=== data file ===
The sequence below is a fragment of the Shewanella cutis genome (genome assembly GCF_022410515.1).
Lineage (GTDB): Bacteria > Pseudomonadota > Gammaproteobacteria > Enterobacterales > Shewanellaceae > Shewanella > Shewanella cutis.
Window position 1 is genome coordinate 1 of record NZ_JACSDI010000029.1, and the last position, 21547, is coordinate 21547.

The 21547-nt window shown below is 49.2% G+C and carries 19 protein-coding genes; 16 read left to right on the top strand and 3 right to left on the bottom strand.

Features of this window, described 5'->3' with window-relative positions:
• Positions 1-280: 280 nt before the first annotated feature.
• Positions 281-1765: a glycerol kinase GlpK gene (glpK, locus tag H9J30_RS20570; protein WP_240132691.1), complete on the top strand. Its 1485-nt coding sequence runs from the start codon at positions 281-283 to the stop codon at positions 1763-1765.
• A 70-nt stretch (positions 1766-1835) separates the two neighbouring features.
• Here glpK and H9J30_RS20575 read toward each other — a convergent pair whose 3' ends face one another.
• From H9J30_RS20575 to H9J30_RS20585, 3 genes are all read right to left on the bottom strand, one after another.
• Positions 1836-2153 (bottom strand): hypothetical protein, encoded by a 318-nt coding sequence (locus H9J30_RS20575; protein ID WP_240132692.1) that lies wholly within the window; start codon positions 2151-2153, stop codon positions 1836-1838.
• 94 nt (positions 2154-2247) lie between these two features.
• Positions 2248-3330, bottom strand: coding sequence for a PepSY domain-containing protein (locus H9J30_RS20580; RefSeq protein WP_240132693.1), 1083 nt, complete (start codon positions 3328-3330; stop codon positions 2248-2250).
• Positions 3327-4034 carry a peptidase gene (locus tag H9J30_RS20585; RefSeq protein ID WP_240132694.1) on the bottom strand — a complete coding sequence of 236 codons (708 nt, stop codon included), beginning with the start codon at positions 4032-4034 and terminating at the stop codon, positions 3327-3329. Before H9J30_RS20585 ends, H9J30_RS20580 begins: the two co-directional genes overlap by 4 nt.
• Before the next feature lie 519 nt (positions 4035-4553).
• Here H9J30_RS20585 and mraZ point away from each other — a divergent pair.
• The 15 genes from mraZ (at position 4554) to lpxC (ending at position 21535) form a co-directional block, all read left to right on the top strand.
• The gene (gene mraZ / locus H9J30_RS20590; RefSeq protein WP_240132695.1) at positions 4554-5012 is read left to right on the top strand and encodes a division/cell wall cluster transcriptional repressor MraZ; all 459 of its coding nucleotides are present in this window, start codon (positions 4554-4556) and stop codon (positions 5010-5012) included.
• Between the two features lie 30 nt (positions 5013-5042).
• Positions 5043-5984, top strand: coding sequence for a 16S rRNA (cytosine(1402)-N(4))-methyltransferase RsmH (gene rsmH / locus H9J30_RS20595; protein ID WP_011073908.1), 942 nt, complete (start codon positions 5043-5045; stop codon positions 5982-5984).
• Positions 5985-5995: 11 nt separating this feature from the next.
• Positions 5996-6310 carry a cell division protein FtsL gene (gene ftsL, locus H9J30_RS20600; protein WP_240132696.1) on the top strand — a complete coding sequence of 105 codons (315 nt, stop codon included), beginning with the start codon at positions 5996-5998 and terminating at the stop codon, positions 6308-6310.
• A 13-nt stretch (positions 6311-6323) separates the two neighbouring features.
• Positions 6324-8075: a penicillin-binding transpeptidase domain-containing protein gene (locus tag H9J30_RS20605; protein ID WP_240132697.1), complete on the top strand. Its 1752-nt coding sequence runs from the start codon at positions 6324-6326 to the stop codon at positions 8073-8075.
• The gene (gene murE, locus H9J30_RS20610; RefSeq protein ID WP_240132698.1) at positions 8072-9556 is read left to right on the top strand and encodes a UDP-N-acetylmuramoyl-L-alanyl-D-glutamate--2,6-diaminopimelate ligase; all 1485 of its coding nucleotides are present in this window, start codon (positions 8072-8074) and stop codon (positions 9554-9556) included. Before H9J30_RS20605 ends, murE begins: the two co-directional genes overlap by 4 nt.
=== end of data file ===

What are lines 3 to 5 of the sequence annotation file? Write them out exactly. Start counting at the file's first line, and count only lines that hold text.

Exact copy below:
Window position 1 is genome coordinate 1 of record NZ_JACSDI010000029.1, and the last position, 21547, is coordinate 21547.

The 21547-nt window shown below is 49.2% G+C and carries 19 protein-coding genes; 16 read left to right on the top strand and 3 right to left on the bottom strand.

Features of this window, described 5'->3' with window-relative positions: